September 24, 2003

The case of the tags that didn't invert

Chris Potts has observed that The New Yorker sometimes prints sentences with curiously convoluted quotative tags, such as
"... ," Jay Sekulow, the chief counsel to the American Center for Law and Justice, an advocacy group funded by the Reverend Pat Robertson, says.
Chris postulates that these teutonically turgid tags are the work of copy editors who are implementing a policy against "quotative inversion," or perhaps of authors who are avoiding confrontation with such a policy. His explanation assumes that the cited sentences would be clearer and more readable if the verb said were not separated from its subject by a massive pile of appositives:
"... ," says Jay Sekulow, the chief counsel to the American Center for Law and Justice, an advocacy group funded by the Reverend Pat Robertson.
In a comment, Jeff Ward offers an alternative explanation: "Attribution is taught that way in journalism classes."

I'm skeptical of Ward's theory, because in other journalistic publications, it's easy to find examples of quotative inversion. I asked google to search for instances of "said" on web sites like and, and quickly found plenty of quotative tags with inversion. In some cases, the inversion helps the tag to bear the weight of accumulated appositives, as in this transcendent example from a piece in The Atlantic by the late Michael Kelly:

"Every fair-minded person knows that when Iraqi officials say something, they are trustworthy," said Saddam Hussein, President for Life and Conscience of the Culture of Iraq, not to mention of the Internal Security Forces of Iraq, recognizing his responsibility as an artist (he is the author of two romantic novels, Zabibah and the King and The Fortified Castle, both acclaimed by leading Iraqi critics) to tell the truth, in his own way.
As far as I can see in a brief survey, journalists routinely use quotative inversion in this way, to help them load speakers up with appositives. Here's a less flamboyant example, from The New York Times:
After nearly beating the young man to death, said the Laramie Police Commander, David O'Malley, the assailants stole his wallet and shoes and left him tied to the fence.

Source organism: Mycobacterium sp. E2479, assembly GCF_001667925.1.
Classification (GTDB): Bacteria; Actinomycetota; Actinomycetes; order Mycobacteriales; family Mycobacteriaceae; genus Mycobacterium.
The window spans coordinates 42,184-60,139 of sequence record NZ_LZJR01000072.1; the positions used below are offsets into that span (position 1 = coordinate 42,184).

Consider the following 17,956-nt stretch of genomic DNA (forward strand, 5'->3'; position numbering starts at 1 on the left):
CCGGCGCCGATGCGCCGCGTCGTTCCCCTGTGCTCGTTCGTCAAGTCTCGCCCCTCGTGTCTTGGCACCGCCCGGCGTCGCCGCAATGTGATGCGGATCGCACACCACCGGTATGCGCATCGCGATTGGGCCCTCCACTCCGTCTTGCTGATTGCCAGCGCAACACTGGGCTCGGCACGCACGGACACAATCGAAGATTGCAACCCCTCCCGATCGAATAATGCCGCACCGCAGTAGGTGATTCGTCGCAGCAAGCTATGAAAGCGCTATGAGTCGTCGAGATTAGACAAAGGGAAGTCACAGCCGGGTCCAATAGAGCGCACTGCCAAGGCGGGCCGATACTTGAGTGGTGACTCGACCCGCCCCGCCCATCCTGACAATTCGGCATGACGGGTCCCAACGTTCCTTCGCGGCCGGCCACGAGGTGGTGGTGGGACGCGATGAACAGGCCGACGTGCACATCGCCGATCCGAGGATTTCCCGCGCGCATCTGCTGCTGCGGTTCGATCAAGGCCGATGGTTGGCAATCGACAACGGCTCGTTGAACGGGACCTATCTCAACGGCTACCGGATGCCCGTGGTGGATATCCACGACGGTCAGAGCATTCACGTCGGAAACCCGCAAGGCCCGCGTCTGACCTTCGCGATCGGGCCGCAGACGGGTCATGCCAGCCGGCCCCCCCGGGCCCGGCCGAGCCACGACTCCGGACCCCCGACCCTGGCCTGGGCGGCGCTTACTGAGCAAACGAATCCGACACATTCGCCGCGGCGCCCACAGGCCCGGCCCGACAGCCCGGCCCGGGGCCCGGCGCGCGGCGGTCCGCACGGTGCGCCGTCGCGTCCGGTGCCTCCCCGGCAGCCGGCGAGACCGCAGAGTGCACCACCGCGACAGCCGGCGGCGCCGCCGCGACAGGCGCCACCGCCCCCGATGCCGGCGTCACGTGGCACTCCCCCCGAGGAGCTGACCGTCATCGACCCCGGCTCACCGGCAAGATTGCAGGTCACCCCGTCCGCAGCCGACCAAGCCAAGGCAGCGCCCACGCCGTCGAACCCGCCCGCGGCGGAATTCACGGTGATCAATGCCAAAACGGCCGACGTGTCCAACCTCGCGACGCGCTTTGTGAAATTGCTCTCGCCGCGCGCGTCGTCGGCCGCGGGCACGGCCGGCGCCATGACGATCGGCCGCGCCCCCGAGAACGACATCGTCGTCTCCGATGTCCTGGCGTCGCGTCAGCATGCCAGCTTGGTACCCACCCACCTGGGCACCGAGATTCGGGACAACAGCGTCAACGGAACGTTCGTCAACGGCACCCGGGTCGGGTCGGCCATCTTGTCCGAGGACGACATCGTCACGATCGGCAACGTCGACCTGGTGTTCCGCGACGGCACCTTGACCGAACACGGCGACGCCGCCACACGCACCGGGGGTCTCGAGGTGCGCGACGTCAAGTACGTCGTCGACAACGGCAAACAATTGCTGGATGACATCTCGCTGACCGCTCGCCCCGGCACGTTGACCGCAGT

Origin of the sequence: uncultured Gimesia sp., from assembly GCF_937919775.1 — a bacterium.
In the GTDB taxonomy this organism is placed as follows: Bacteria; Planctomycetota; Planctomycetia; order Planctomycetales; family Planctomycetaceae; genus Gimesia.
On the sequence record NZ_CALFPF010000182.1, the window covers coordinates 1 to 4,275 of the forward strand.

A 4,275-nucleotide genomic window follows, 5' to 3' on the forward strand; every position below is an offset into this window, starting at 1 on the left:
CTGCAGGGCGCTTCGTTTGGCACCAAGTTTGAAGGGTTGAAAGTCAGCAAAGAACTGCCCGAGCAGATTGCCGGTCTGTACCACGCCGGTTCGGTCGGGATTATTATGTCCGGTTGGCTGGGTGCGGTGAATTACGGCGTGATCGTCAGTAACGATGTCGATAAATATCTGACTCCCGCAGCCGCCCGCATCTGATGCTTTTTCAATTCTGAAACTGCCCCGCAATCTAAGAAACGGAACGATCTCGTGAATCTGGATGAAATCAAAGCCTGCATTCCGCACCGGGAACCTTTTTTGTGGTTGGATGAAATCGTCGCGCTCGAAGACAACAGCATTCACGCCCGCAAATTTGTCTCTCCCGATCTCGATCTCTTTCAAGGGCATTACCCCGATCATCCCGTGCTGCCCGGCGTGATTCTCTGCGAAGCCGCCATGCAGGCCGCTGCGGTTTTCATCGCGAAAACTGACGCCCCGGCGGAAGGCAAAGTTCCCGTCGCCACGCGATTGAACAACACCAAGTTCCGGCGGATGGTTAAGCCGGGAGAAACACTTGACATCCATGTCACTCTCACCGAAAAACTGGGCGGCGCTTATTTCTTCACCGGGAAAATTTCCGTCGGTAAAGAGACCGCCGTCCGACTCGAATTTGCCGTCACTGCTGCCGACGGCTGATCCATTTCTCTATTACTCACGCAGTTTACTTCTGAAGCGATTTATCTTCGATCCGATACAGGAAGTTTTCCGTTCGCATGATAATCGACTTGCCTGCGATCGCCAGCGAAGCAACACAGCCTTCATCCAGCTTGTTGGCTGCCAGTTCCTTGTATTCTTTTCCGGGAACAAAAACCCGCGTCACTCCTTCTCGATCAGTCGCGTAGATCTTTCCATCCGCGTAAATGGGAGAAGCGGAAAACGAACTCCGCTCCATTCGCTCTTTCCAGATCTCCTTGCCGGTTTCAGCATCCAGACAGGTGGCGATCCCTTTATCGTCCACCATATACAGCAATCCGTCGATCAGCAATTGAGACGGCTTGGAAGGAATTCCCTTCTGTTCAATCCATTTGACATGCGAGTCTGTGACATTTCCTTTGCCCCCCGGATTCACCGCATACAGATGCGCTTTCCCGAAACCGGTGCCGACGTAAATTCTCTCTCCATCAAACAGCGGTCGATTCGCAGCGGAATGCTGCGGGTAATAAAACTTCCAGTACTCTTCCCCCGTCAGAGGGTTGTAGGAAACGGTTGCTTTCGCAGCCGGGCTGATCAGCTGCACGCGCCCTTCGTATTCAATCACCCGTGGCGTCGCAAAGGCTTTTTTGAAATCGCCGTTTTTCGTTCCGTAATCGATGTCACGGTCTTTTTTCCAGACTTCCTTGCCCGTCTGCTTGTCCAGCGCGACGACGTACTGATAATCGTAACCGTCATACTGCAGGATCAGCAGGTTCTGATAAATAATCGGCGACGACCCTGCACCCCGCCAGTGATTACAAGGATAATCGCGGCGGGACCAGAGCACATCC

And there are also plenty of plain simple down-to-earth quotative inversions, with no appositional fuss or feathers:
"I don't know," said the guard.
I found no examples of quotative inversion at all on The New Yorker's web site (in a cursory check). Unfortunately, there is not enough text there to enable a statistically convincing test of Chris' hypothesis.- Implicit negative evidence requires a sufficiently large number of cases where the dog might have barked but chose not to; and google finds only 17 instances of the string "said" (and 18 instances of "says") on, mostly not in quotative tags at all. However, Chris' examples are so spectacularly awkward that some explanation is needed, and (pace Jeff Ward) journalism school doesn't seem to be the culprit.

[Update (10/1/2003): this morning I took an old copy of The Economist (May 17-23rd 2003) with me into bathroom, and emerged, refreshed, with a harvest of 17 instances of quotative inversion, from

"Let's get on with it," urged Colin Powell, America's secretary of state, ...
on p. 25 to
Indeed, says Mr. Kemer, ...
on p. 68. Since I've read three recent issues of The New Yorker without finding even one inverted quotative tag, I'm prepared to assert that a more serious survey would provide solid quantitative as well as qualitative evidence for the Potts Conjecture. This might have some conceptual value as a practical instance of "implicit negative evidence" (that is, evidence from what does happen about what isn't allowed to happen). On the other hand, we could just ask the folks at The New Yorker...]

Posted by Mark Liberman at September 24, 2003 06:00 PM